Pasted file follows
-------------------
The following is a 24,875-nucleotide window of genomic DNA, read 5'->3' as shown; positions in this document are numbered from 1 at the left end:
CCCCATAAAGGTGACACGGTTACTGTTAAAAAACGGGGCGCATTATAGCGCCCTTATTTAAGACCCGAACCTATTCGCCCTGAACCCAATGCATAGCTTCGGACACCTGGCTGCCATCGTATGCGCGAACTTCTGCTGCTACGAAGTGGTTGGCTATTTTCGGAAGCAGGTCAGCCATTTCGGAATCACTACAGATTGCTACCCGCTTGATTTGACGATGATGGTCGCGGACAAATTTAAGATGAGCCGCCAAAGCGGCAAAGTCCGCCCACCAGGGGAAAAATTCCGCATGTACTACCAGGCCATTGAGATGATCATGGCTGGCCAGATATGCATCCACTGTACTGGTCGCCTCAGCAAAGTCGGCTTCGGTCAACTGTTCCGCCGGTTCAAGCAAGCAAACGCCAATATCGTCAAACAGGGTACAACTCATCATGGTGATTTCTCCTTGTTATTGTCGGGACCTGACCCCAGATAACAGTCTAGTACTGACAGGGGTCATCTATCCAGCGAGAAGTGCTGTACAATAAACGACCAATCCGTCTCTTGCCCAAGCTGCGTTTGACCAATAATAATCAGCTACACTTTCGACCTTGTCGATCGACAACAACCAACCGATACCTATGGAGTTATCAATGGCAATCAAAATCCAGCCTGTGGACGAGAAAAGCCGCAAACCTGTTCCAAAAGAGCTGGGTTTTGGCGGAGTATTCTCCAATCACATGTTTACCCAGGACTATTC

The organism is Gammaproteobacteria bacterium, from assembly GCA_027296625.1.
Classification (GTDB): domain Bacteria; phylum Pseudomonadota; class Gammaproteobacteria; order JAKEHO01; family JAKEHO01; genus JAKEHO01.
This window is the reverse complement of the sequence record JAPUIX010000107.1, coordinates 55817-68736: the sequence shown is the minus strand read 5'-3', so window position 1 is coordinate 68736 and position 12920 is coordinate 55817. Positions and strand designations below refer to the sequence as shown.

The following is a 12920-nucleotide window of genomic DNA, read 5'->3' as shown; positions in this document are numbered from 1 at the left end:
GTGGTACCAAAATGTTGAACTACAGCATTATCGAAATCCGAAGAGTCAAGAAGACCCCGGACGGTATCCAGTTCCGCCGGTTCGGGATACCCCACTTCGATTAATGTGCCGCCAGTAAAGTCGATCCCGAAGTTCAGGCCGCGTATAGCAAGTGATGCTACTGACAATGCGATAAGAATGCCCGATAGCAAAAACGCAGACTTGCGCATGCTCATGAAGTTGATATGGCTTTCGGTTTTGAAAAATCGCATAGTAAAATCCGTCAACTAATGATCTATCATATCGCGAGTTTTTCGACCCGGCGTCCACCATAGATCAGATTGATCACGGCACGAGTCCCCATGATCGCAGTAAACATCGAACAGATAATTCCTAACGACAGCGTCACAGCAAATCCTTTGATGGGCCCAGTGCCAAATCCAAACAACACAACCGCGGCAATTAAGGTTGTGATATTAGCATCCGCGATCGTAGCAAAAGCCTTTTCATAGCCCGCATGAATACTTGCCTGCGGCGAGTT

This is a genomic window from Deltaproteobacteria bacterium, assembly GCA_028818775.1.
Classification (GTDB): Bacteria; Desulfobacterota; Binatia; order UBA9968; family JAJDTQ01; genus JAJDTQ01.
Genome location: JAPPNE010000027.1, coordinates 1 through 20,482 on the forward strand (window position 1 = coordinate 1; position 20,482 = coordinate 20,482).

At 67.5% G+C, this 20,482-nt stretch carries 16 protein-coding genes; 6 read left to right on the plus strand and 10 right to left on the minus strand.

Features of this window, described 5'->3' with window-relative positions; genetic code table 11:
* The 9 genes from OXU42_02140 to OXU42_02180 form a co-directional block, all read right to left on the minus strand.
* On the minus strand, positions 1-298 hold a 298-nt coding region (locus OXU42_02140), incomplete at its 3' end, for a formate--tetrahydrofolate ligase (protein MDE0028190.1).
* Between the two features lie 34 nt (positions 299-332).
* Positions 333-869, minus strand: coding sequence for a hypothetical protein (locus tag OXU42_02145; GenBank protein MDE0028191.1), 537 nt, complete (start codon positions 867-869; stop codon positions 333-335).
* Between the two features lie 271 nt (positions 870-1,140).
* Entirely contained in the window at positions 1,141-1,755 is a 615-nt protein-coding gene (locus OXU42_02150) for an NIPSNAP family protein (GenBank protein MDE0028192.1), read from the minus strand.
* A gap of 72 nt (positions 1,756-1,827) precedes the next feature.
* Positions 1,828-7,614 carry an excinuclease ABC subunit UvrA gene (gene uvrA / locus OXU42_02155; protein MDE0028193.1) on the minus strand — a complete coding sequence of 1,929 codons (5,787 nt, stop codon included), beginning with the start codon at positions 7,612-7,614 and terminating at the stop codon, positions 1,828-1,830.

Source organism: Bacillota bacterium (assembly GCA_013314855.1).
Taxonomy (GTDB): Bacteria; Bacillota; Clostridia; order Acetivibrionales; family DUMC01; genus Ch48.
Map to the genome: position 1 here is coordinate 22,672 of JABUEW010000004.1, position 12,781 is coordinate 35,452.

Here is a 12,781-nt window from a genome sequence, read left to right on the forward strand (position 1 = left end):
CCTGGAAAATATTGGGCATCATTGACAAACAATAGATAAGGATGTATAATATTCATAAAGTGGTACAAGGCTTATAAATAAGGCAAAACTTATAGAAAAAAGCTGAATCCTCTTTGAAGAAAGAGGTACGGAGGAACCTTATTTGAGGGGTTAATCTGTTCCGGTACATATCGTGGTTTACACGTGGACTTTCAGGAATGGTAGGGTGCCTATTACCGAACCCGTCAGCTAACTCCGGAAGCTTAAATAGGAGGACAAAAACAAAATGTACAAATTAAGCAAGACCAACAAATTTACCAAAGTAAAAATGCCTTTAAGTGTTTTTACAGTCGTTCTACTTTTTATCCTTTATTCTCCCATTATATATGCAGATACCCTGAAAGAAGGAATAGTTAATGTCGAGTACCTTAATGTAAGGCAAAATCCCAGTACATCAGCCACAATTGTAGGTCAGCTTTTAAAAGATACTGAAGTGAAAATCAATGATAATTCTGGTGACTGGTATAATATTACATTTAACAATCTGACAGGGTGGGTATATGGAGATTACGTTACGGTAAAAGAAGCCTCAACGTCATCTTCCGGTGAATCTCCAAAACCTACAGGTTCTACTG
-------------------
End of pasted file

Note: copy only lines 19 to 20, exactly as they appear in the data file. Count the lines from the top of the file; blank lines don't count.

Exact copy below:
* A gap of 72 nt (positions 1,756-1,827) precedes the next feature.
* Positions 1,828-7,614 carry an excinuclease ABC subunit UvrA gene (gene uvrA / locus OXU42_02155; protein MDE0028193.1) on the minus strand — a complete coding sequence of 1,929 codons (5,787 nt, stop codon included), beginning with the start codon at positions 7,612-7,614 and terminating at the stop codon, positions 1,828-1,830.